- Kroger is rolling out a training system for associates designed to provide individual workers with customized learning experiences based on their individual needs, according to a Tuesday press release.
- Based on a learning platform provided by Axonify, a Canadian employee-training company, the system uses a mobile app and requires less than five minutes of a worker's time per shift.
- Kroger is launching the training program, known as "Fresh Start with Axonify," as it looks to bring on thousands of new employees in a competitive labor market.
The new learning program is designed to let workers gain skills in small chunks rather than require them to dedicate large amounts of time to develop their knowledge. The system delivers individualized, game-oriented training sessions that workers can access during their workday, according to the announcement.
Kroger is using the system, which it is rolling out in phases, to educate workers about topics such as how to recognize fresh produce and to educate them on the company's diversity, equity and inclusion efforts, according to Chain Store Age, which first covered the news. Kroger plans to expand the program to about 300,000 employees by October, the publication reported in July.
Like other employers hoping to hire new employees, Kroger, which has about 500,000 associates, has recently been facing challenges in its efforts to fill roles — and the grocer is pointing to opportunities for training and development as key attractions for potential job applicants.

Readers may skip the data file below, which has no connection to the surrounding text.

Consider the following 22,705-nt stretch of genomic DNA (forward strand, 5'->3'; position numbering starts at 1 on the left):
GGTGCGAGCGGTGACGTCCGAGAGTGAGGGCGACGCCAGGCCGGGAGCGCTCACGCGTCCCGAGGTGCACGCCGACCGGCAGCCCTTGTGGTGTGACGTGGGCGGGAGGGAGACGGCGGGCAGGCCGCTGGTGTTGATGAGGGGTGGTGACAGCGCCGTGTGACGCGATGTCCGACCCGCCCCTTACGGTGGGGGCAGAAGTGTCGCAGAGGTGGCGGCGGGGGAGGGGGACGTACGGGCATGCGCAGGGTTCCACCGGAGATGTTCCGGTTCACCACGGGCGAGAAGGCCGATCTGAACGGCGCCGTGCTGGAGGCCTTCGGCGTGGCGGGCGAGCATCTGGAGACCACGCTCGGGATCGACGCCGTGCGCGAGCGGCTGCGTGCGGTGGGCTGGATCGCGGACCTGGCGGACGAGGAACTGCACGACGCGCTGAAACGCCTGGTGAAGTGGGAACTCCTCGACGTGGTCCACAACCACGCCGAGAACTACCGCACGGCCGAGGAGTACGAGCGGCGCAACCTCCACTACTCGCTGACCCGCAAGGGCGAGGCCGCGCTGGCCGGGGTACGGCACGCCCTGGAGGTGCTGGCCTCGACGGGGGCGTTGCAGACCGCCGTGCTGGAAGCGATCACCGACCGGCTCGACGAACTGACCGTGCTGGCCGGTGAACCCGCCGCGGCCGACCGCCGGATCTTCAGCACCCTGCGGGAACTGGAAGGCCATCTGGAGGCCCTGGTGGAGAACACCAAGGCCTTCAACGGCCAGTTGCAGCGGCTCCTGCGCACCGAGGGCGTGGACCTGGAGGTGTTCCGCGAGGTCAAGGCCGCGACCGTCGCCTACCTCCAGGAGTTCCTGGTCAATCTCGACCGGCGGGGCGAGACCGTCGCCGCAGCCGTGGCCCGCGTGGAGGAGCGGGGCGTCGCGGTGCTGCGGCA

When it announced plans in June to hire 10,000 new associates, Kroger noted that on-demand, role-specific training and resources are among the range of benefits it offers workers. "We want to meet our associates where they are and provide them with tools and pathways to grow as individuals and with our organization because the jobs of the future will grow and evolve just like our business," Tim Massa, Kroger's senior vice president and chief people officer, said in a statement at the time.
But while Kroger was able to quickly bring on more than 100,000 new workers early on in the pandemic, the retailer has lately had a more difficult time convincing people to join its ranks. As of early August, the grocer had offered positions to just 5,000 people in connection with its effort to hire 10,000 workers, the Cincinnati Enquirer reported.